Of one manner. That is, agreeing in faith, unanimous in love, and following the same manner of discipline. It is verified in the servants of God living together in his house, which is the Church, 1 Timothy iii. 15. (Challoner) --- Hebrew may signify, "He maketh those who were alone (steriles) to dwell in a house," Psalm cxii. 9. He builds up their house, and grants them children. (Flaminius) (Exodus i. 21.) --- The Israelites under Pharao, (Calmet) saw their male issue destroyed, (Haydock) but God enabled them to multiply exceedingly, Exodus i. 12. (Calmet) --- Yechidim means "the solitary," (St. Jerome) and "the united," as the first Christians were. (Berthier) (Acts ii. 44.) (Haydock) --- The Church preserves unity in faith, &c. (St. Cyprian, ep. 76.) (Worthington) --- Bound. The power and mercy of God appears, in his bringing out of their captivity, those who were strongly bound in their sins; and in restoring to his grace those whose behaviour had been most provoking; and who by their evil habits were not only dead, but buried in their sepulchres. (Challoner) --- God's grace moves even the rebellious and negligent will of man, so that it willingly embraces the right path. (Worthington) --- In strength. Houbigant, "to walk freely." The Gentiles were, as it were, buried, before Christ delivered them, (Berthier) as he did those who were once incredulous in the days of Noe, (1 Peter iii. 20., and iv. 6.; St. Athanasius) and God rescued the Israelites from servitude, notwithstanding their repeated provocations, both before and after this mercy. Some translate, (Haydock) Hebrew, "He delivers those who were bound in chains; but the rebels (Egyptians, or faithless Hebrews) have remained in the desert." (Calmet) --- Their bodies have there become a prey to beasts, and to corruption. (Haydock) --- God permitted the rebellious Egyptians to pursue his people. (Menochius)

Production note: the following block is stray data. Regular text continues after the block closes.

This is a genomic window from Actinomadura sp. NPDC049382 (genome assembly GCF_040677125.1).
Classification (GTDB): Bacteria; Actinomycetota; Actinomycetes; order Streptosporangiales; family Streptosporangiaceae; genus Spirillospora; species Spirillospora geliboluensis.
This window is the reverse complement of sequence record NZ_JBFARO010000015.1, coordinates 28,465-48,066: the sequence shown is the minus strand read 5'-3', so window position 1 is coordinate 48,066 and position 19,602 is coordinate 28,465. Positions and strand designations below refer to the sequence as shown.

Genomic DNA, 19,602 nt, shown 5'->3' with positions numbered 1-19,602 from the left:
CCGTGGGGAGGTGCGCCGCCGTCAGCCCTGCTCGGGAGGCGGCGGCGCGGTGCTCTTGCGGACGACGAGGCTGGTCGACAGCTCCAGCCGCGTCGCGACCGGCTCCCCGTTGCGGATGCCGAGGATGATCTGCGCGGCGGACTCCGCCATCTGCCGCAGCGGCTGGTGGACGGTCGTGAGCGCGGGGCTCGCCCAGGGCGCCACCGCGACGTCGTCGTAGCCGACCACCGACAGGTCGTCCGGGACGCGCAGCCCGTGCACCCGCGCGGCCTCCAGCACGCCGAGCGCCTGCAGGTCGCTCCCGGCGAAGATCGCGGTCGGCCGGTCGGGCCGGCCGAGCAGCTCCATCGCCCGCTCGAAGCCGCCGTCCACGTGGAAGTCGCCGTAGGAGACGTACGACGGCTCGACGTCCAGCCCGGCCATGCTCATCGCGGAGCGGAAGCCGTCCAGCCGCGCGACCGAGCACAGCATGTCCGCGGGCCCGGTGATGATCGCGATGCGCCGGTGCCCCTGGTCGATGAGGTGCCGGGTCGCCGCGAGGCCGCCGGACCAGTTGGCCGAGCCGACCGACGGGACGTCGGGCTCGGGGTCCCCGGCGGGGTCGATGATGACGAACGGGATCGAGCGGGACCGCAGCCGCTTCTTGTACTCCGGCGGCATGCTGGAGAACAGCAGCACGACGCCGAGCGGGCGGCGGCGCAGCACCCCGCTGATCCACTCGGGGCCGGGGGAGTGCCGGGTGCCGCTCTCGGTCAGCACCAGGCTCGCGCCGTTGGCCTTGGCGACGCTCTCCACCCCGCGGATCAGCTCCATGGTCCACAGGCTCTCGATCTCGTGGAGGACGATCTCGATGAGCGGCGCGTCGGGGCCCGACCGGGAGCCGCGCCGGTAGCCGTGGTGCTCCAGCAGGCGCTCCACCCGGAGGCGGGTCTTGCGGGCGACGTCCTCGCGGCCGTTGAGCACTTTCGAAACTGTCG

Verse 8

PSALM LXVII. (EXURGAT DEUS.)

The glorious establishment of the Church of the New Testament, prefigured by the benefits bestowed on the people of Israel.


Verse 9

Dropped. The earthquake and rain are not mentioned by Moses. But the prophets often supply omissions. Debora and Habacuc speak in the same lofty strains, Exodus xix. 16., Judges v. 4., and Habacuc iii. 6. (Calmet) --- Debora specifies some words, (Haydock) which seem to be here wanting, "the clouds also dropped water, the mountains melted" at, &c. --- Of Sinai, or, "Sinai at," &c. (Menochius) --- Hebrew, "this Sinai before God, (Judges v. 5., Jehovah) the God of Israel." The old manuscript 3 retains the word Jehovah at least six times, where it is not once printed, as that of Lambeth, 434, does here, &c. (Kennicott) --- St. Augustine and the ancient psalters read, A facie Domini; Mons Sinai, &c. (Calmet) --- The mount itself seemed to melt amid thunder and rain. (Haydock)


Verse 10